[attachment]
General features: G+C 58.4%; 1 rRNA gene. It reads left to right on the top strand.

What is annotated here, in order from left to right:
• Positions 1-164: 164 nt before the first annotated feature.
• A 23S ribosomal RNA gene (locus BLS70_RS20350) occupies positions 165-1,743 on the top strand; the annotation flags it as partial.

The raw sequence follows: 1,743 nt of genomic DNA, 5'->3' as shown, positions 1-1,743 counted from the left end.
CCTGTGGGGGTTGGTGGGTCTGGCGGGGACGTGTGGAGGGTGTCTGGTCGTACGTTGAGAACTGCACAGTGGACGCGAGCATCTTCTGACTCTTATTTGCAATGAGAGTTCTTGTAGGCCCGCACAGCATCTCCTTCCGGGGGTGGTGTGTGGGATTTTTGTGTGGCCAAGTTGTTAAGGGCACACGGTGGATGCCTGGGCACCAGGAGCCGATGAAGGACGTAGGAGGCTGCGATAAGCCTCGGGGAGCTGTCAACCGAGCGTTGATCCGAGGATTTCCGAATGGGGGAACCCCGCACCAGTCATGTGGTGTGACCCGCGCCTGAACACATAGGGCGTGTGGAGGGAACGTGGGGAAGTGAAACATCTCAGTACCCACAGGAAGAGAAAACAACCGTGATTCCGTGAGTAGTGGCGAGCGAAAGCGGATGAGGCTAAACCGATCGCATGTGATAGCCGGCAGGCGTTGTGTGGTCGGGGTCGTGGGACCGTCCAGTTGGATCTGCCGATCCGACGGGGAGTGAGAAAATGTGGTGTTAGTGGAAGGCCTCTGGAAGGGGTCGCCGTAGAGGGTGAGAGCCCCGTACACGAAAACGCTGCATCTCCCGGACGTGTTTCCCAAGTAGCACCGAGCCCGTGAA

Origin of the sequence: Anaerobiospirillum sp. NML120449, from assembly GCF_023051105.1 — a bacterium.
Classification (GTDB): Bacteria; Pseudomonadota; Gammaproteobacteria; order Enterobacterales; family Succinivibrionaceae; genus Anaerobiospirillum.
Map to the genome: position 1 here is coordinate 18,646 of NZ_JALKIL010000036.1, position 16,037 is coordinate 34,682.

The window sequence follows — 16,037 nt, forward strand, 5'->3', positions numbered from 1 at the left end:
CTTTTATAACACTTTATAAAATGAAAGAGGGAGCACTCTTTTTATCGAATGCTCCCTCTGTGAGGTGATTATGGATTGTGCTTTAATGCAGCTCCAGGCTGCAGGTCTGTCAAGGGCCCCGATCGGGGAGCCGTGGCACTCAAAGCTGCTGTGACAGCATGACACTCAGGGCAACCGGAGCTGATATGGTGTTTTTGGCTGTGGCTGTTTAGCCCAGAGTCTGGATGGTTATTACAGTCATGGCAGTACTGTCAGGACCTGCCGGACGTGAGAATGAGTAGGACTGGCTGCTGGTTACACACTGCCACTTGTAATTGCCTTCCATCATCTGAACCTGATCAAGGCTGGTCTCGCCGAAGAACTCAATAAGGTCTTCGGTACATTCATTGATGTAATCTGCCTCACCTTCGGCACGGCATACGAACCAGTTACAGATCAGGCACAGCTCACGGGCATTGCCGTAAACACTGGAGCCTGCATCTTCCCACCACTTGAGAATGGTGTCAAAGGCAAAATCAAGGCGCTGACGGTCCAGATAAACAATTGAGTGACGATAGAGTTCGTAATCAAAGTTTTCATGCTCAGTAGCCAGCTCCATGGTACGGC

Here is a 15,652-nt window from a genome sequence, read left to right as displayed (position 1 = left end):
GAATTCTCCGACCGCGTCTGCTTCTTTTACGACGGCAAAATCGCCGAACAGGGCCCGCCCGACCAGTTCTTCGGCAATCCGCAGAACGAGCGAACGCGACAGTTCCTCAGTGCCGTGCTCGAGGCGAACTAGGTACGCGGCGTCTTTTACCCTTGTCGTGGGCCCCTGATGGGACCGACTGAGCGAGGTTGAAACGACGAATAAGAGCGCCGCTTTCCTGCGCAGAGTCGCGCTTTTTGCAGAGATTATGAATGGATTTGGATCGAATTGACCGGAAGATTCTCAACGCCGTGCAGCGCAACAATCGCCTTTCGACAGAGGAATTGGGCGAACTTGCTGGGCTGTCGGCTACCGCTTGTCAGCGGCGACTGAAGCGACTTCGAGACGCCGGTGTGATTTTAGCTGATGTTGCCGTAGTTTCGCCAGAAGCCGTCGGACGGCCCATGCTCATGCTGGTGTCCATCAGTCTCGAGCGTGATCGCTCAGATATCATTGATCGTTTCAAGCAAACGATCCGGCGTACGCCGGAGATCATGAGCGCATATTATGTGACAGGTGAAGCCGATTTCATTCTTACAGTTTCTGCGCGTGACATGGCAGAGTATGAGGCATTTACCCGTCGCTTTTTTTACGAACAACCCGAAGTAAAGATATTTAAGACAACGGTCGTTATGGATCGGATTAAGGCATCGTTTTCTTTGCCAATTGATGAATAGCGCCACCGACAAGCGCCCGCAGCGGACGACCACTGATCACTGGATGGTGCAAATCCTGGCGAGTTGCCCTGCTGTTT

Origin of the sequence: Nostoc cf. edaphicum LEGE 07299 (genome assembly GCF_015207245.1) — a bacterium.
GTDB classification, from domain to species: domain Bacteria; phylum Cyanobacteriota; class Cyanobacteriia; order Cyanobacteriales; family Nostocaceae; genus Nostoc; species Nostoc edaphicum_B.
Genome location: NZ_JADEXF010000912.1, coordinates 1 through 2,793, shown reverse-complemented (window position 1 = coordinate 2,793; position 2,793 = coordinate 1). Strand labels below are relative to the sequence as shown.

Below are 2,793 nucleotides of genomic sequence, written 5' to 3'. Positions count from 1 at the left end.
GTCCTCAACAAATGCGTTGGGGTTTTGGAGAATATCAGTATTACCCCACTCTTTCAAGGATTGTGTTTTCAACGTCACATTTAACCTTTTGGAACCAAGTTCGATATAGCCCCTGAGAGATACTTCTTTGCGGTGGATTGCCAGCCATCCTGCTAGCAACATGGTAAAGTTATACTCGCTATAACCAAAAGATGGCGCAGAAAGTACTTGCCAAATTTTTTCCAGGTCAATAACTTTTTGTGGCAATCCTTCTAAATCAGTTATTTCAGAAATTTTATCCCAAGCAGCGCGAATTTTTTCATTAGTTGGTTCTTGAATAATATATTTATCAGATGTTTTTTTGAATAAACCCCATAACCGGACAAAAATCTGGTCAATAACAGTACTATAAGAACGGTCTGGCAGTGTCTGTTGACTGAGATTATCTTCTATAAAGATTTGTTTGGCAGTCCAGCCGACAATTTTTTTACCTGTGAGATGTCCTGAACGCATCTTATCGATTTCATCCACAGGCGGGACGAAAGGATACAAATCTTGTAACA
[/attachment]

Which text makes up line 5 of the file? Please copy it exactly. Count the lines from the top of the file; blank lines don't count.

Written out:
The raw sequence follows: 1,743 nt of genomic DNA, 5'->3' as shown, positions 1-1,743 counted from the left end.